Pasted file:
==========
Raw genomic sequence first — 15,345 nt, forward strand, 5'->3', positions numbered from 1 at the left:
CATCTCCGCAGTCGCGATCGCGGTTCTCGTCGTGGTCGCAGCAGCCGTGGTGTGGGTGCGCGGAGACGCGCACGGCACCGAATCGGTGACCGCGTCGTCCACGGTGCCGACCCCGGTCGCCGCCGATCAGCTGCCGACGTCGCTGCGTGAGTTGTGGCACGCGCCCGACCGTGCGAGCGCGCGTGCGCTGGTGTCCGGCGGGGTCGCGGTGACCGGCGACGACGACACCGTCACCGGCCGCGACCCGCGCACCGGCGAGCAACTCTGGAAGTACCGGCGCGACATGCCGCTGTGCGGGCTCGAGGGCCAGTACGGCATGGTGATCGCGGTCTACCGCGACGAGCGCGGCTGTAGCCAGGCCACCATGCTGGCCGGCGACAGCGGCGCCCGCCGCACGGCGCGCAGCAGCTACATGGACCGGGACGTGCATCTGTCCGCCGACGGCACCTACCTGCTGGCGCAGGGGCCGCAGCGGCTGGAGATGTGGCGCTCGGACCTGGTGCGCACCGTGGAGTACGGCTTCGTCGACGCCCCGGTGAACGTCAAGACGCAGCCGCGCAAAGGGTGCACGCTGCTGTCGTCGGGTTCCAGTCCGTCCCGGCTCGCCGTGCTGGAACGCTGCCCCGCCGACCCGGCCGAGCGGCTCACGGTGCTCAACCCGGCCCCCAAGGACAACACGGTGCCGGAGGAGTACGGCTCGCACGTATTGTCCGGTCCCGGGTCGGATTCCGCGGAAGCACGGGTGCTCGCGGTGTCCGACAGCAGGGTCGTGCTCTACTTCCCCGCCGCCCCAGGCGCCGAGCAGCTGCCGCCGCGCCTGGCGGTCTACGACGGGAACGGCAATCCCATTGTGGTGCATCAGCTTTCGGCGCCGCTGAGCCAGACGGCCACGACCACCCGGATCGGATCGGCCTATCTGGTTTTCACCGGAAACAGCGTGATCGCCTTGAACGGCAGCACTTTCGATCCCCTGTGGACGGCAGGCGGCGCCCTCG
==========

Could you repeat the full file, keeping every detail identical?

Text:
Raw genomic sequence first — 15,345 nt, forward strand, 5'->3', positions numbered from 1 at the left:
CATCTCCGCAGTCGCGATCGCGGTTCTCGTCGTGGTCGCAGCAGCCGTGGTGTGGGTGCGCGGAGACGCGCACGGCACCGAATCGGTGACCGCGTCGTCCACGGTGCCGACCCCGGTCGCCGCCGATCAGCTGCCGACGTCGCTGCGTGAGTTGTGGCACGCGCCCGACCGTGCGAGCGCGCGTGCGCTGGTGTCCGGCGGGGTCGCGGTGACCGGCGACGACGACACCGTCACCGGCCGCGACCCGCGCACCGGCGAGCAACTCTGGAAGTACCGGCGCGACATGCCGCTGTGCGGGCTCGAGGGCCAGTACGGCATGGTGATCGCGGTCTACCGCGACGAGCGCGGCTGTAGCCAGGCCACCATGCTGGCCGGCGACAGCGGCGCCCGCCGCACGGCGCGCAGCAGCTACATGGACCGGGACGTGCATCTGTCCGCCGACGGCACCTACCTGCTGGCGCAGGGGCCGCAGCGGCTGGAGATGTGGCGCTCGGACCTGGTGCGCACCGTGGAGTACGGCTTCGTCGACGCCCCGGTGAACGTCAAGACGCAGCCGCGCAAAGGGTGCACGCTGCTGTCGTCGGGTTCCAGTCCGTCCCGGCTCGCCGTGCTGGAACGCTGCCCCGCCGACCCGGCCGAGCGGCTCACGGTGCTCAACCCGGCCCCCAAGGACAACACGGTGCCGGAGGAGTACGGCTCGCACGTATTGTCCGGTCCCGGGTCGGATTCCGCGGAAGCACGGGTGCTCGCGGTGTCCGACAGCAGGGTCGTGCTCTACTTCCCCGCCGCCCCAGGCGCCGAGCAGCTGCCGCCGCGCCTGGCGGTCTACGACGGGAACGGCAATCCCATTGTGGTGCATCAGCTTTCGGCGCCGCTGAGCCAGACGGCCACGACCACCCGGATCGGATCGGCCTATCTGGTTTTCACCGGAAACAGCGTGATCGCCTTGAACGGCAGCACTTTCGATCCCCTGTGGACGGCAGGCGGCGCCCTCG